Ski Corp. gets a ‘C’ on environment scorecard
Report criticized for having narrow focus
November 27, 2008
Steamboat Springs — The Steamboat Ski Area and the Ski Area Citizens’ Coalition may never see eye to eye when it comes to grading the ski resort on its environmental performance.
SACC released its annual Ski Area Environmental Scorecards last week, and the Steamboat Ski Area was given a ‘C,’ with a 61.1 percent rating. Steamboat was 13th out of 20 ski areas graded in Colorado.
The report ranks ski areas according to dozens of criteria, including development, preservation of natural landscapes and alternative energy. SACC is sponsored or endorsed by environmental groups including Colorado Wild, the Sierra Nevada Alliance, The Wilderness Society and WildEarth Guardians, among others.
Loryn Kasten, spokeswoman for Steamboat Ski and Resort Corp., said the report penalizes resorts for offering new services for guests.
“We see the scorecard as a flawed report because it penalizes resorts such as Steamboat for having plans to add amenities, and it rewards the resorts that remain status quo,” she said.
Ski Corp. was graded down in a number of categories, but the largest was the 20-point deduction in the “Real Estate Development” category. SACC identified the large number of development and redevelopment projects at the base area and in downtown Steamboat as a reason for the low score. Steamboat also lost points for adding new snowmaking and for future expansion plans.
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SACC, based in Durango, uses the scorecard to attempt to influence which resorts skiers visit. The report “cautiously encourages” skiers to visit Steamboat but encourages the company to improve its practices.
Kasten said Ski Corp. relies primarily on the National Ski Area Association’s sustainable resorts report.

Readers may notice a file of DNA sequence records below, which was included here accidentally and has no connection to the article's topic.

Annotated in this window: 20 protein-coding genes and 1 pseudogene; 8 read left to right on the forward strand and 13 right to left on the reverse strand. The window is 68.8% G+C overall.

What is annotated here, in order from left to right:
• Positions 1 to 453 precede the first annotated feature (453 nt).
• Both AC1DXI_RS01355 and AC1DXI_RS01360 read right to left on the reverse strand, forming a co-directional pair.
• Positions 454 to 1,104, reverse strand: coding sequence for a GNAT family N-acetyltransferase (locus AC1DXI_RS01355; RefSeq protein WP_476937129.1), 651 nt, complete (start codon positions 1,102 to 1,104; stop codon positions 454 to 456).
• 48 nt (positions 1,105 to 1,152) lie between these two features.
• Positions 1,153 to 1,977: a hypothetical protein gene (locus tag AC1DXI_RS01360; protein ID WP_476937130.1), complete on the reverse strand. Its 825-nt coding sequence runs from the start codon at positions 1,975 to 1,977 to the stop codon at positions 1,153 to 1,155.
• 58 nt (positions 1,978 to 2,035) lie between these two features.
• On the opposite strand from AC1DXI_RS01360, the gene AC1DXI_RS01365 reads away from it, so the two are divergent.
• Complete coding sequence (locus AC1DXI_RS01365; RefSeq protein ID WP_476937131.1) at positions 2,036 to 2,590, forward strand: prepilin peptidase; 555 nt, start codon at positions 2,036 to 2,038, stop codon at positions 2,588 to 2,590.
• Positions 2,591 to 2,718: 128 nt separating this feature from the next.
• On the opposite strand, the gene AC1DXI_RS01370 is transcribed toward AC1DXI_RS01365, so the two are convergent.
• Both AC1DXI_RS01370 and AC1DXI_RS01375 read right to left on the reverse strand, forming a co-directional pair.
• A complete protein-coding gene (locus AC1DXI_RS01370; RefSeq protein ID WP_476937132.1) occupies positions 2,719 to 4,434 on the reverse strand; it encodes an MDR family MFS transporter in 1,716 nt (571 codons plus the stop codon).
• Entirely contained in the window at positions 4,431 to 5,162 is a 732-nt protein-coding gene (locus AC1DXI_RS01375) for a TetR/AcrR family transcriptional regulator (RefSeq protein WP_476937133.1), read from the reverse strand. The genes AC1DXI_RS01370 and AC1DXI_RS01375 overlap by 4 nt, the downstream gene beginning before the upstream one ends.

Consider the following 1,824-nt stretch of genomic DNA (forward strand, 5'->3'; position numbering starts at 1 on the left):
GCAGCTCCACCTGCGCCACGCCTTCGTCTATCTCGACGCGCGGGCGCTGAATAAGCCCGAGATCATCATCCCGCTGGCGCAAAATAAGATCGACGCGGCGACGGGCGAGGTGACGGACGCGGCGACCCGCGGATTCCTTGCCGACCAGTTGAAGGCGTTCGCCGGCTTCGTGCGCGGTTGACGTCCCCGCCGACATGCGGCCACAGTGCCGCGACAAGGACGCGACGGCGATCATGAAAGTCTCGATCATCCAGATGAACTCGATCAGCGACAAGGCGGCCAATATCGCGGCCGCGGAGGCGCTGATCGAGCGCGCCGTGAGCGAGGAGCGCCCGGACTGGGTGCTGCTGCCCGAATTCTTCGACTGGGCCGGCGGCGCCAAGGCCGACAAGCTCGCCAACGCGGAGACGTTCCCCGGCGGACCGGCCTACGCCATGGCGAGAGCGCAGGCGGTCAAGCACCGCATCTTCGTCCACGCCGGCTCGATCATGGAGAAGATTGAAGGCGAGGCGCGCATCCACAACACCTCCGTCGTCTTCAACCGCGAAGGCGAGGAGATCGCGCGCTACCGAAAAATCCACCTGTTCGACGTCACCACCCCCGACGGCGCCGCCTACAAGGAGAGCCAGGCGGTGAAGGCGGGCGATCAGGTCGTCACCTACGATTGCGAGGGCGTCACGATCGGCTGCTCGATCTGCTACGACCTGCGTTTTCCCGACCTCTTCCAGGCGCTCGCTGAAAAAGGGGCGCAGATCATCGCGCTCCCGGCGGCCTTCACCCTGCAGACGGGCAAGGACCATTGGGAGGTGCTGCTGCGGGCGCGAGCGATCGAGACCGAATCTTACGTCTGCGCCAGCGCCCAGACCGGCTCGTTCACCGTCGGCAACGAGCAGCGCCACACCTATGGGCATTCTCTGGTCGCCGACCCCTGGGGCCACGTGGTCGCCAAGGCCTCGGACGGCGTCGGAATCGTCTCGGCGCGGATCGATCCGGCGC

Kasten also pointed to the ski area’s environmental initiatives and programs. Ski Corp. has an employee-driven environmental task force, purchases solar and wind energy certificates to power three of its chairlifts, recycled about 150 tons of materials last year, operates a fleet of shuttles to transport people from remote parking
lots and installed improved snowmaking systems to decrease water loss. Ski Corp. recently was recognized as a “Recycler of the Year” by Yampa Valley Recycles.
Ski Corp. officials have been critical of SACC’s report in past years. In 2006, Ski Corp. President Chris Diamond wrote, “Any resort that has expansion plans automatically flunks. The SACC survey is rolled out annually by Colorado Wild, its principal sponsor, and greeted with the credibility appropriate for anything this one-sided and biased.”
In SACC’s most recent report, Aspen and Buttermilk mountains earned the highest grades, both scoring more than 85 percent and earning an ‘A.’ Copper Mountain, also owned by Intrawest, the parent company of Ski Corp., was ranked the worst resort, with a score of 31.9 percent and a grade of ‘F.’
Of the five resort companies compared in the report, Intrawest scored the lowest, with an average score of 47.3 percent for Steamboat, Copper and Winter Park Resort. Aspen Skiing Co. scored the highest, with a 79 percent average for its four resorts.
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